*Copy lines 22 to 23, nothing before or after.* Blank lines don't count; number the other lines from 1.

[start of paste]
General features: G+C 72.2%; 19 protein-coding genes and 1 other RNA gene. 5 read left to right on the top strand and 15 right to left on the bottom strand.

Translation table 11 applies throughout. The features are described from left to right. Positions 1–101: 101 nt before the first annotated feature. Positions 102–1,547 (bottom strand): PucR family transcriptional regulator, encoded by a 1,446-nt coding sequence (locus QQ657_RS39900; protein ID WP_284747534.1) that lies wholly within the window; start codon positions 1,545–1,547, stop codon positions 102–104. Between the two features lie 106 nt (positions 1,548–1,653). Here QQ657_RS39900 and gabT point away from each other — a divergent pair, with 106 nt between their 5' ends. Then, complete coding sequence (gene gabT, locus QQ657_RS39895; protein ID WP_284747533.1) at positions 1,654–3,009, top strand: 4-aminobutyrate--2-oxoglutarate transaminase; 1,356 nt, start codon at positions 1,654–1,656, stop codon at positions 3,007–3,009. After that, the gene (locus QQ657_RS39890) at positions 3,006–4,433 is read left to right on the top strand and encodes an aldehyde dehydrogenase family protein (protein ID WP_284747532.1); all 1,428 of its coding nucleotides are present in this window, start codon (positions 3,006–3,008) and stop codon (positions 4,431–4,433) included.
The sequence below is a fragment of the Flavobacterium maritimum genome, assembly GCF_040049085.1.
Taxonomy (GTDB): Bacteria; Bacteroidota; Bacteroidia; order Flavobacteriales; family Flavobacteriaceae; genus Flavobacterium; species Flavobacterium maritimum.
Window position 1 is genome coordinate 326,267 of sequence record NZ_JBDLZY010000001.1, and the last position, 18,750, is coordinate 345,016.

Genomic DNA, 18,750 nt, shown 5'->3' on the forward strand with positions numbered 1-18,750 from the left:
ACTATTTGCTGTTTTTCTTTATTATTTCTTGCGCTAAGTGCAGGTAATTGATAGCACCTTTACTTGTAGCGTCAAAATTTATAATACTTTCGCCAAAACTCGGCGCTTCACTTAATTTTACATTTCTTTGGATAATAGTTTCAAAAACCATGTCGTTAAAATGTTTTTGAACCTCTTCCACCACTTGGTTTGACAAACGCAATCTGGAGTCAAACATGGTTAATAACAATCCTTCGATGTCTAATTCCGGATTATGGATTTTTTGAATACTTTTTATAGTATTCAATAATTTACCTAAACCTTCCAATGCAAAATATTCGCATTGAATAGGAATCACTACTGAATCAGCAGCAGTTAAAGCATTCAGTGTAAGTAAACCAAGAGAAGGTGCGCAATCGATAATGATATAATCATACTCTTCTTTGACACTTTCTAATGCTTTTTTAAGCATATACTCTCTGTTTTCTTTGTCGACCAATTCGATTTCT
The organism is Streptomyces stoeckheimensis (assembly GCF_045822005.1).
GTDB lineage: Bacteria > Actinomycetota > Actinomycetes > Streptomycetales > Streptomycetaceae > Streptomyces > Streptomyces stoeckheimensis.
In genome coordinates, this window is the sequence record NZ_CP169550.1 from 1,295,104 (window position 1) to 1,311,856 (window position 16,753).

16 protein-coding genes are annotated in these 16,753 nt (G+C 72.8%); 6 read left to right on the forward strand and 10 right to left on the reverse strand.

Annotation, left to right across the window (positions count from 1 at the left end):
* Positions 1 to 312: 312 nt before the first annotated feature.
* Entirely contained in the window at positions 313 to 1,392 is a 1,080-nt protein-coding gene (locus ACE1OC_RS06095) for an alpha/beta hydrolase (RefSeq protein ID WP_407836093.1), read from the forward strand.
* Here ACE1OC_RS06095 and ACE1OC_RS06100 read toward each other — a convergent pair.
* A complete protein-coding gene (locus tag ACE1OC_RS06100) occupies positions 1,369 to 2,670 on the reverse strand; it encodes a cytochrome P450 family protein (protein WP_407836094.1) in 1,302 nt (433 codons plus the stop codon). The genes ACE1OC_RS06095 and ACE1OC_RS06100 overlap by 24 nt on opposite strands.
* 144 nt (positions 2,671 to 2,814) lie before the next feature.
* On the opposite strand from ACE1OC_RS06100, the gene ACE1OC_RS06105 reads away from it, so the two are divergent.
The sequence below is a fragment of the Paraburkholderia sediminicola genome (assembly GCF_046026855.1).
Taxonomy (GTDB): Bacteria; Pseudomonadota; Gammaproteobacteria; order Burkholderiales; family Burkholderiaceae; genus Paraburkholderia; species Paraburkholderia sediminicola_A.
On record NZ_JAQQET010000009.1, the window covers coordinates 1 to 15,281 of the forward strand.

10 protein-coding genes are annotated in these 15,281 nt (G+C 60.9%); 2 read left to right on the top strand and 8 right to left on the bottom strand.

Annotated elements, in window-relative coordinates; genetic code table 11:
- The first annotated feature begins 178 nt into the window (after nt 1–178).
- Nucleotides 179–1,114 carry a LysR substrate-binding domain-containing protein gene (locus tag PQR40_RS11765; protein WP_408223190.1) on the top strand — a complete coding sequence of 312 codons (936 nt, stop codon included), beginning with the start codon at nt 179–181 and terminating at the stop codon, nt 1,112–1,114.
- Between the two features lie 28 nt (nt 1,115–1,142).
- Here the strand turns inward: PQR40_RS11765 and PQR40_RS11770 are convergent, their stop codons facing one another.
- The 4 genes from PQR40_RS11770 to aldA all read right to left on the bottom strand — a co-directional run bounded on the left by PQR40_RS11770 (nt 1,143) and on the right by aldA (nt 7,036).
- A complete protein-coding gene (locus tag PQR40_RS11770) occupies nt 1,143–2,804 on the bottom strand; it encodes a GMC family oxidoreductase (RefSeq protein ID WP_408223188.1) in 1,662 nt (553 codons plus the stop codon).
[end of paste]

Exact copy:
10 protein-coding genes are annotated in these 15,281 nt (G+C 60.9%); 2 read left to right on the top strand and 8 right to left on the bottom strand.

Annotated elements, in window-relative coordinates; genetic code table 11: